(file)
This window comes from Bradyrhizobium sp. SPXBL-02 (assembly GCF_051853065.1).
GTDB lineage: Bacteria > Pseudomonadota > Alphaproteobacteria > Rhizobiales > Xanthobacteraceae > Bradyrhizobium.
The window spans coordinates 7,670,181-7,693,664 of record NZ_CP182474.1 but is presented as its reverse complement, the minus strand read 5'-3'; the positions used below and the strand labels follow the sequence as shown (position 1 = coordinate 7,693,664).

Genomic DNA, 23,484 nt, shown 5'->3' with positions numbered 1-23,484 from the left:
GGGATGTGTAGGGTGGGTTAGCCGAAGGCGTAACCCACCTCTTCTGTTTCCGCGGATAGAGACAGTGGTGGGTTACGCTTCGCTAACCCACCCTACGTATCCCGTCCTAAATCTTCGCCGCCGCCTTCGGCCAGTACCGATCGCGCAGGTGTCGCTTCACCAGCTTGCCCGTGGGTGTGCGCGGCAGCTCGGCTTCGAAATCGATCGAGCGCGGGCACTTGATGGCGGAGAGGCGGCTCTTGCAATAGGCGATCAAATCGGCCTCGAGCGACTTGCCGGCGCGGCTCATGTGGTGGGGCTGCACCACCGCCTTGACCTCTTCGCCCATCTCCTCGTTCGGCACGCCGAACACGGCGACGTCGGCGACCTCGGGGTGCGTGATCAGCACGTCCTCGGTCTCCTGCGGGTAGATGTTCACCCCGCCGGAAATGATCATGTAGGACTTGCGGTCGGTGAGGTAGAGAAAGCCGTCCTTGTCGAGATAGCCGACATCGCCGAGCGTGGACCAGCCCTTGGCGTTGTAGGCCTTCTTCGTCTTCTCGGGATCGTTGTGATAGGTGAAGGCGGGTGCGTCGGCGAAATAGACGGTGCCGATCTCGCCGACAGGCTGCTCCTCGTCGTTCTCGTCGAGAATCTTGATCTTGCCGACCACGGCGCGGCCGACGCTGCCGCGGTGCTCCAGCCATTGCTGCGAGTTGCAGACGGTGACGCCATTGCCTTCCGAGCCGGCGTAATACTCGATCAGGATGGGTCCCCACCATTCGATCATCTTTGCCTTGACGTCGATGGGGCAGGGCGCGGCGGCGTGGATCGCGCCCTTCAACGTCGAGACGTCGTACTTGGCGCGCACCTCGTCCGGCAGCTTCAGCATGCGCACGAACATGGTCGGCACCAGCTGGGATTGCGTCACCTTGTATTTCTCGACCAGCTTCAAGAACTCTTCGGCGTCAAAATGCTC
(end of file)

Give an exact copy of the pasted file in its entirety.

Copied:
This window comes from Bradyrhizobium sp. SPXBL-02 (assembly GCF_051853065.1).
GTDB lineage: Bacteria > Pseudomonadota > Alphaproteobacteria > Rhizobiales > Xanthobacteraceae > Bradyrhizobium.
The window spans coordinates 7,670,181-7,693,664 of record NZ_CP182474.1 but is presented as its reverse complement, the minus strand read 5'-3'; the positions used below and the strand labels follow the sequence as shown (position 1 = coordinate 7,693,664).

Genomic DNA, 23,484 nt, shown 5'->3' with positions numbered 1-23,484 from the left:
GGGATGTGTAGGGTGGGTTAGCCGAAGGCGTAACCCACCTCTTCTGTTTCCGCGGATAGAGACAGTGGTGGGTTACGCTTCGCTAACCCACCCTACGTATCCCGTCCTAAATCTTCGCCGCCGCCTTCGGCCAGTACCGATCGCGCAGGTGTCGCTTCACCAGCTTGCCCGTGGGTGTGCGCGGCAGCTCGGCTTCGAAATCGATCGAGCGCGGGCACTTGATGGCGGAGAGGCGGCTCTTGCAATAGGCGATCAAATCGGCCTCGAGCGACTTGCCGGCGCGGCTCATGTGGTGGGGCTGCACCACCGCCTTGACCTCTTCGCCCATCTCCTCGTTCGGCACGCCGAACACGGCGACGTCGGCGACCTCGGGGTGCGTGATCAGCACGTCCTCGGTCTCCTGCGGGTAGATGTTCACCCCGCCGGAAATGATCATGTAGGACTTGCGGTCGGTGAGGTAGAGAAAGCCGTCCTTGTCGAGATAGCCGACATCGCCGAGCGTGGACCAGCCCTTGGCGTTGTAGGCCTTCTTCGTCTTCTCGGGATCGTTGTGATAGGTGAAGGCGGGTGCGTCGGCGAAATAGACGGTGCCGATCTCGCCGACAGGCTGCTCCTCGTCGTTCTCGTCGAGAATCTTGATCTTGCCGACCACGGCGCGGCCGACGCTGCCGCGGTGCTCCAGCCATTGCTGCGAGTTGCAGACGGTGACGCCATTGCCTTCCGAGCCGGCGTAATACTCGATCAGGATGGGTCCCCACCATTCGATCATCTTTGCCTTGACGTCGATGGGGCAGGGCGCGGCGGCGTGGATCGCGCCCTTCAACGTCGAGACGTCGTACTTGGCGCGCACCTCGTCCGGCAGCTTCAGCATGCGCACGAACATGGTCGGCACCAGCTGGGATTGCGTCACCTTGTATTTCTCGACCAGCTTCAAGAACTCTTCGGCGTCAAAATGCTC